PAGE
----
Figure 3.13 The plasmid pUC18 is often used for cloning purposes. It contains three genes: the ampicillin resistance gene (ampR), the lacZ gene, which codes for the enzyme p-galactosidase, and the lacI gene, which codes for a factor that controls the transcription of lacZ. Also present is an origin of replication (ori), essential for plasmid replication within the cell. Note the presence of a short stretch of DNA called the polylinker region located within the lacZ gene. The polylinker (also called a multiple cloning site) contains cleavage sites for 13 different REs. This allows genetic engineers great flexibility to insert a DNA fragment for cloning into this area. The polylinker has been designed and positioned within the lacZ gene so as not to prevent the expression of functional p-galactosidase. However, if a piece of DNA for cloning is introduced into the polylinker region, then the increased length does block p-galactosidase expression. The full sequence of the 2.69 kb plasmid is known and sequence analysis confirms the presence of multiple additional RE sites outside the polylinker region. There are at least six target sites for commonly used restriction enzymes within the ampR gene

E colihousing plasmid in which DNA

E. c0lih0st cell E coliihoSt housing fragment has inserted into the lacZgene

Cells will not grow on agar plates containing ampicillin

Cells will grow on agar plates containing Ampicillin and X-gal and colonies will be blue in color

Cells will grow on agar plates containing ampicillin and X-gal and colonies will be a normal white color

Figure 3.14 Identification of E. coli host cell clones containing rDNA using pUC18 vectors. After transformation the cells are spread on agar plates containing ampicillin and a chemical called X-gal. Any untransformed cells present will fail to grow on these plates as the host E. coli cells contain no ampicillin resistance gene. This step, therefore, identifies cells into which plasmid has successfully been transferred (cell types (b) and (c)). Cells containing plasmid into which no foreign DNA has been inserted (cell type (b)) will grow on ampicillin-containing plates as the plasmid contains the ampR gene. This cell type also produces functional P-galactosidase (Figure 3.13). This enzyme will cleave X-gal, liberating a product that is blue in colour. Colonies, therefore, appear blue. Cells containing a plasmid in which a DNA fragment has been inserted into the lacZ gene (cell type (c), i.e. the desired cells) do not produce P-galactosidase; therefore, colonies derived from these cells will be a normal white colour

The E. coli cells are next spread out on the surface of an agar plate and incubated under appropriate conditions in order to kill cells that have not taken up plasmid. Each individual cell will thus form a colony (clone of cells). Three main types of cell will be initially transferred onto these agar plates: (a) some cells will have failed to take up any plasmid; (b) some transformed cells may have a plasmid in which no foreign DNA had been inserted; (c) some cells will house a plasmid that does carry a fragment of the target DNA. These latter cells are the only ones of interest, and various strategies may be adopted to identify them. One such strategy is outlined in Figure 3.14. Once the various E. coli clones (colonies) containing vector into which DNA fragments have been successfully integrated (i.e. clones containing rDNA) have been identified, all that remains to be achieved is to pinpoint which colony harbours the rDNA fragment containing the gene of interest (see Figure 3.12).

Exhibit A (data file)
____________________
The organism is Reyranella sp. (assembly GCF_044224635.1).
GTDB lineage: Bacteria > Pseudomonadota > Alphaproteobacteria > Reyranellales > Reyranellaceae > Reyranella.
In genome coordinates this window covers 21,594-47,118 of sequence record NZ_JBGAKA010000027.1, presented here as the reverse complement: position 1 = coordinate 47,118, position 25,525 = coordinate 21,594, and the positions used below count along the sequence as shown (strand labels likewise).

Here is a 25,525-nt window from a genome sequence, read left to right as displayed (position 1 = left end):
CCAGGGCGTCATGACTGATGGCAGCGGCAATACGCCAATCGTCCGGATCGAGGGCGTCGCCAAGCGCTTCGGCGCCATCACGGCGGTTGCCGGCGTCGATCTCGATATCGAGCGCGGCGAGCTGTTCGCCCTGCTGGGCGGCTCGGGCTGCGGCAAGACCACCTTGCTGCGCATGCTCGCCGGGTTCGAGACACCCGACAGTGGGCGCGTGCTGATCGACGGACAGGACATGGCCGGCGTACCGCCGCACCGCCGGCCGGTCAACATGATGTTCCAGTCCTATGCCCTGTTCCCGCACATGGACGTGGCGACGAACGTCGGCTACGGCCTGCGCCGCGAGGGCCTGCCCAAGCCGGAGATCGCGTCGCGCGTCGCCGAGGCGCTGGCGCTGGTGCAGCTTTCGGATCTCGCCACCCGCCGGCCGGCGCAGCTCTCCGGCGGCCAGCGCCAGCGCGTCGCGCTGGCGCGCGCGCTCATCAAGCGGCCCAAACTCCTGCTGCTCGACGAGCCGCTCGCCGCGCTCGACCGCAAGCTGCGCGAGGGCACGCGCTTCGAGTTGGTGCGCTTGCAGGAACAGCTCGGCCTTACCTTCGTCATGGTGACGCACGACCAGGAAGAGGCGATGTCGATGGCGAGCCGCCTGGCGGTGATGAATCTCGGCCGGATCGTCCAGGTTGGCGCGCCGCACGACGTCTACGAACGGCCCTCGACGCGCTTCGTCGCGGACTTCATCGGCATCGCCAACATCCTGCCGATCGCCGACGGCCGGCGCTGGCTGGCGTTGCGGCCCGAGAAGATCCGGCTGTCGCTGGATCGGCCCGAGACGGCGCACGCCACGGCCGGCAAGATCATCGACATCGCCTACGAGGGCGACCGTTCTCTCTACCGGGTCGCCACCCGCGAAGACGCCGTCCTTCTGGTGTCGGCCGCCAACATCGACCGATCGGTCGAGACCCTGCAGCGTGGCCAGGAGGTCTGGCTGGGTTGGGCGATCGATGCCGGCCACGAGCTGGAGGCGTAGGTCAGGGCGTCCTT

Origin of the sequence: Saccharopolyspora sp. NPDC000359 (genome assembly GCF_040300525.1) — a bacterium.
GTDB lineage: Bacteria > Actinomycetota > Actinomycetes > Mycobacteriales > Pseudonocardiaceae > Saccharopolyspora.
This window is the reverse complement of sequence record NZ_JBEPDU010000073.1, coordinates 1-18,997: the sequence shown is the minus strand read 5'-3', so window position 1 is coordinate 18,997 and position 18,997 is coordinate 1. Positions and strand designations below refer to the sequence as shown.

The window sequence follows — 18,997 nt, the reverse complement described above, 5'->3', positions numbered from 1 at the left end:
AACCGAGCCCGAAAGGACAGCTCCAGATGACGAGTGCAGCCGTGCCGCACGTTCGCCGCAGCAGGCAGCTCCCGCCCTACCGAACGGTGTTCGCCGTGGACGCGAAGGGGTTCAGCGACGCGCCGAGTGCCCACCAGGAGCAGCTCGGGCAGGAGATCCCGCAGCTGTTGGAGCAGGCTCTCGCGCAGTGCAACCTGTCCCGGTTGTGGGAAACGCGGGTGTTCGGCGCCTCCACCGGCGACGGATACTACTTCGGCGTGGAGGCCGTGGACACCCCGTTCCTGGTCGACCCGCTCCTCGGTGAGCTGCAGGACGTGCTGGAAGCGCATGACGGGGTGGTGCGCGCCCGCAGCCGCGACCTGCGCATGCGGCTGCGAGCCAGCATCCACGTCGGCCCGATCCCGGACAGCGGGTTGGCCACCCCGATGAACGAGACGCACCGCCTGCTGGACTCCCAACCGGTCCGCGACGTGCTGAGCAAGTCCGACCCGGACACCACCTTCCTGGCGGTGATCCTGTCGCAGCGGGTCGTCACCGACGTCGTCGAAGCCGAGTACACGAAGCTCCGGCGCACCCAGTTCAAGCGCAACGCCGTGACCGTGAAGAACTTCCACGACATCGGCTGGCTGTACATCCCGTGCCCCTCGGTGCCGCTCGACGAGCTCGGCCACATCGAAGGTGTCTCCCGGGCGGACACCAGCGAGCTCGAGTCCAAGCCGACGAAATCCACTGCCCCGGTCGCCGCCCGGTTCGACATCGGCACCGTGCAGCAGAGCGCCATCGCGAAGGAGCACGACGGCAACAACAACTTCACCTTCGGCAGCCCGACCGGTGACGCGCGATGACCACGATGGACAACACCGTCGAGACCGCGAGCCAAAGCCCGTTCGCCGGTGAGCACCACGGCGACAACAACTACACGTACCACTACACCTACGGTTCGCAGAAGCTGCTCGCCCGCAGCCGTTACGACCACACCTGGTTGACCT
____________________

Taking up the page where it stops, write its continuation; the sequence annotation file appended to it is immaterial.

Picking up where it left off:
Assuming you started off with whole genomic DNA, the procedure thus far has effectively generated a library of clones containing different genomic DNA fragments. The final task remaining, therefore, is to identify which specific clone/clones harbour the actual DNA fragment of interest (in our context this would be the fragment containing the gene coding for the desired therapeutic protein). This can be a major task, as libraries often consist of 109 or more clones. The most common means of achieving this is via sequence-based hybridization studies. The basic approach taken entails the use of a labelled (e.g. radioactive) probe that is a single-strand DNA fragment or an RNA fragment synthesized to have a base sequence complementary to a sequence within the gene of interest. Genome projects now mean that such sequence information is known for many proteins. Alternatively, likely base sequences can be deduced if a partial amino acid sequence of the protein is known. Hybridization studies are usually initiated by physically pressing a nitrocellulose paper onto the agar plates containing the recombinant colonies. A replica of the plate is thus created on the paper, as some cells from each colony adhere to it. Subsequent treatment of the paper with alkali lyses the cells, releasing and denaturing the DNA within. The DNA adsorbs tightly to the paper. The paper is then exposed to a solution containing the labelled DNA probe under conditions that allow it to anneal to the target DNA, if it is present. After washing (to remove unbound probe), any probe retained on the paper surface can de detected by an appropriate visualization technique (e.g. autoradiography if the probe is radiolabelled), and the positioning of the label on the paper surface pinpoints which colony on the agar surface houses the desired DNA fragment. Cells from the appropriate colony can then be grown up in larger amounts by submerged fermentation (see Chapter 5) in order to produce larger amounts of the desired (now cloned) gene. The cells can be collected, lysed and the vector therein recovered by standard microbiological techniques. The cloned gene can then be excised from the vector via treatment with an appropriate RE and purified by standard molecular techniques.